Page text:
the reason for which he doesn't / the reason he doesn't come here for

Julianus

Senior Member
Korean
Hello.

I have learend very important things to me through the previous question : http://forum.wordreference.com/showthread.php?t=2504923

And now I wonder whether the same principle is applied to the following sentences.

1a.Tell me the reason why he doesn't come here. as far as I know, 'why' can be replaced with 'for which'. then,
b. Tell me the reason for which he doesn't come here. as far as I know, 'for' can be positioned at the end of the sentence. then,
c. Tell me the reason which he doesn't come here for. 'which' can be replaced with 'that'. then,
d. Tell me the reason that he doesn't come here for. 'why' in sentence (a) can be omitted. then,
e. Tell me the reason that he doesn't come here. 'why' in sentence (a) can be replaced with 'that'. then,
f. Tell me the reason he doesn't come here. 'wich' or 'that in sentences (c, d) can be omitted. then,
g. Tell me the reason he doesn't come here for.

Question : are both (c, d) and (e) correct? And are both (f) and (g) correct?


Thank you always~.
 
  • owlman5

    Senior Member
    English-US
    (1) It is possible to use the structures in "C", "D", and "E". However, they all seem a little odd and wordy to me. "C" and "D" seem particularly unlikely in ordinary language. Tell me why he isn't coming. - This statement says the same thing in an ordinary way.

    (2) "F" and "G" are both possible, but there's really no need to add "for" at the end of the sentence in "G". I prefer "why" to "reason" in the statement: Tell me why he doesn't come here. = Tell me the reason he doesn't come here.
     

    Loob

    Senior Member
    English UK
    Hello jullianus

    It would be very unusual to replace "why" in 1a with "for which", and impossible, I'd say, to replace it with "which ... for".

    When you follow "the reason" with a clause, the clause usually begins with "why" or "that" and there is no "for".

    Informally "why"/ "that" is often omitted.

    So ...

    1a.Tell me the reason why he doesn't come here.:tick:
    b. Tell me the reason for which he doesn't come here.:(
    c. Tell me the reason which he doesn't come here for. :cross:
    d. Tell me the reason that he doesn't come here for. :cross:
    e. Tell me the reason that he doesn't come here.:tick:
    f. Tell me the reason he doesn't come here.:tick:
    g. Tell me the reason he doesn't come here for. :cross:

    'For' can never be at the end of a sentence.
    I don't agree with this as a general statement - but I agree that I would not use "for" in these particular sentences.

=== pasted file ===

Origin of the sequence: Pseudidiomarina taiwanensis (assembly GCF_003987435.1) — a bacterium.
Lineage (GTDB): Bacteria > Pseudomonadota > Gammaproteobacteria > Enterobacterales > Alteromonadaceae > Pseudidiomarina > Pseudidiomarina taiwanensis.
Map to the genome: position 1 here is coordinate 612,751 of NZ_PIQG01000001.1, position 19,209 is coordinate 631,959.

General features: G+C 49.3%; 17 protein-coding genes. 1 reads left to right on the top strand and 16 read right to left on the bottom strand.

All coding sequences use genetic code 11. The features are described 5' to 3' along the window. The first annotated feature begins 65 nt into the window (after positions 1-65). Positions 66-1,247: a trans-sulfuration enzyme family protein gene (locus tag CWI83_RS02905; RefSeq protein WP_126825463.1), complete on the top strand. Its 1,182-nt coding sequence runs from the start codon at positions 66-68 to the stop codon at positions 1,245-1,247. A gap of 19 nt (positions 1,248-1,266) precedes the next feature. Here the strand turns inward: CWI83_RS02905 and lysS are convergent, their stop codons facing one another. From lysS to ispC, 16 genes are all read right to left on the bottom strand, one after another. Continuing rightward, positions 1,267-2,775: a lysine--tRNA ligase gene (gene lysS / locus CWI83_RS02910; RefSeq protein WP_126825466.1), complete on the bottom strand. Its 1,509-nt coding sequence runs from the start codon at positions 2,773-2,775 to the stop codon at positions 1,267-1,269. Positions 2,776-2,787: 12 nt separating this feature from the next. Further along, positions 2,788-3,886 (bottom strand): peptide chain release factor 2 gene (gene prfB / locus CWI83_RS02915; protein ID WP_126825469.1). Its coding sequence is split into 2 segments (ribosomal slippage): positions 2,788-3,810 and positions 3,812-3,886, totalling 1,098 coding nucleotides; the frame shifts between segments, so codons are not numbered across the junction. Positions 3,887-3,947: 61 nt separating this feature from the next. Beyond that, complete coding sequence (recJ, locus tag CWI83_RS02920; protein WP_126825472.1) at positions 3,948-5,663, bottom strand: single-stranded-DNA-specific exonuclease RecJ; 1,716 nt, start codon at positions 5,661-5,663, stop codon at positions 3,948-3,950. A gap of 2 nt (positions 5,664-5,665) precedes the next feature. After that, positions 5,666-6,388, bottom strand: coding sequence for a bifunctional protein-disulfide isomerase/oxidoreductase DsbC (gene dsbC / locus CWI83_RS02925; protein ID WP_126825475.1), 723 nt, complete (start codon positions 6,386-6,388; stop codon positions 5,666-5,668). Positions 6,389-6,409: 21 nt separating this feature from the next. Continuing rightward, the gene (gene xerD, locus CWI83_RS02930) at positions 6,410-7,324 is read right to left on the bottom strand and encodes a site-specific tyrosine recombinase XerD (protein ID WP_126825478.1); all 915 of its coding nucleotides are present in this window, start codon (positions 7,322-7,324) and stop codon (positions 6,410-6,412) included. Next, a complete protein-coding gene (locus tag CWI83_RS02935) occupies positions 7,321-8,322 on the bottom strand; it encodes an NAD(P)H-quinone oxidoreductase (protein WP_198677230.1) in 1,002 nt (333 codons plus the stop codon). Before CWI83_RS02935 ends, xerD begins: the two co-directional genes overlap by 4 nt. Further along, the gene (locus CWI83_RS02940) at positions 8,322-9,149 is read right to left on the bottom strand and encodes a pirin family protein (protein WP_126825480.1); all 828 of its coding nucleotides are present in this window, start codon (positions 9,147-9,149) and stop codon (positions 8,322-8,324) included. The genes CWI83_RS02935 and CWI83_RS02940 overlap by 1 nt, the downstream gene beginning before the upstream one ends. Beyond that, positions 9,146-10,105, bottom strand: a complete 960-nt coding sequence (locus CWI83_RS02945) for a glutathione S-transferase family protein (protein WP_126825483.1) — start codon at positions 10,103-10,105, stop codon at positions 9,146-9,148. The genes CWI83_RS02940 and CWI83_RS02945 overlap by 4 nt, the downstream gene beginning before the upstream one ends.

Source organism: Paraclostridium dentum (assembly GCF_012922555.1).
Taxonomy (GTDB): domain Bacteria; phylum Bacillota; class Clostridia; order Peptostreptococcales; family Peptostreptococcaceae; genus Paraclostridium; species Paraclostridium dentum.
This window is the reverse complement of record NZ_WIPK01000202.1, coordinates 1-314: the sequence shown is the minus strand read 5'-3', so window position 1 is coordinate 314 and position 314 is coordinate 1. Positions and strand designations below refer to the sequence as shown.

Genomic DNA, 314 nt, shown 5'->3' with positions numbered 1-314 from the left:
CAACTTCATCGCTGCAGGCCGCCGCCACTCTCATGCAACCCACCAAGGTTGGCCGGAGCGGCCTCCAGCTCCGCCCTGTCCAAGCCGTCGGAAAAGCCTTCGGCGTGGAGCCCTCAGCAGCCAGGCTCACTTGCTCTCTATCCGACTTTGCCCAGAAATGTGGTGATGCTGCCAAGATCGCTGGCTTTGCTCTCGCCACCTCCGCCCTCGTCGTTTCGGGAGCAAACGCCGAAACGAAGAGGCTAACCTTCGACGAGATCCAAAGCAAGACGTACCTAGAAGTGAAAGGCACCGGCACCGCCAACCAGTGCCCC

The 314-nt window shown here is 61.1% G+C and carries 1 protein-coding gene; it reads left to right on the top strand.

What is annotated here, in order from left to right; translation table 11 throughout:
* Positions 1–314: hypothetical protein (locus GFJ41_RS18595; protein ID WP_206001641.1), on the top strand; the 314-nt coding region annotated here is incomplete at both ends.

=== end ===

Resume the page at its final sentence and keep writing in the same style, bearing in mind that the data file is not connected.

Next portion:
Last edited:

    boozer

    Senior Member
    Bulgarian
    I agree with Loob. If compelled to use 'for', I would probably say something like 'Tell me the reason for his not coming here', but I could not swear this would have the same meaning as the original sentence :D
     

    Forero

    Senior Member
    1a.Tell me the reason why he doesn't come here.:( [I avoid this combination. "The place where" and "the time when" don't bother me, but "the reason why" is redundant in this context, though not as objectionable as "the way how".]
    b. Tell me the reason for which he doesn't come here.:( ["The reason for which" is standard formal language where I live, but it sounds odd to me in this particular sentence.]
    c. Tell me the reason which he doesn't come here for.:cross:
    d. Tell me the reason that he doesn't come here for.:cross:
    e. Tell me the reason that he doesn't come here.:tick: [OK, but awkward since that adds nothing to the meaning.]
    f. Tell me the reason he doesn't come here.:tick: [I prefer this version for everyday communication.]
    g. Tell me the reason he doesn't come here for.:cross:
     

    Loob

    Senior Member
    English UK
    Just to follow up on Forero's answer: I, too, avoid "the reason why" in formal contexts, since many people see the "why" as redundant. I ticked it because I do use it in informal contexts; but Forero and I are, essentially, singing from the same hymn-sheet in terms of what we see as acceptable:).
     

    Parla

    Member Emeritus
    English - US
    Originally Posted by Parla: "Sentences (e) and (f) are the only ones that seem right to me."
    Does this mean 'of all sentences' or of (c, d, e, f, g)?
    I meant of all the sentences you listed. "Reason why" (sentence a) is considered poor phrasing and sentence b just sounds odd.
     
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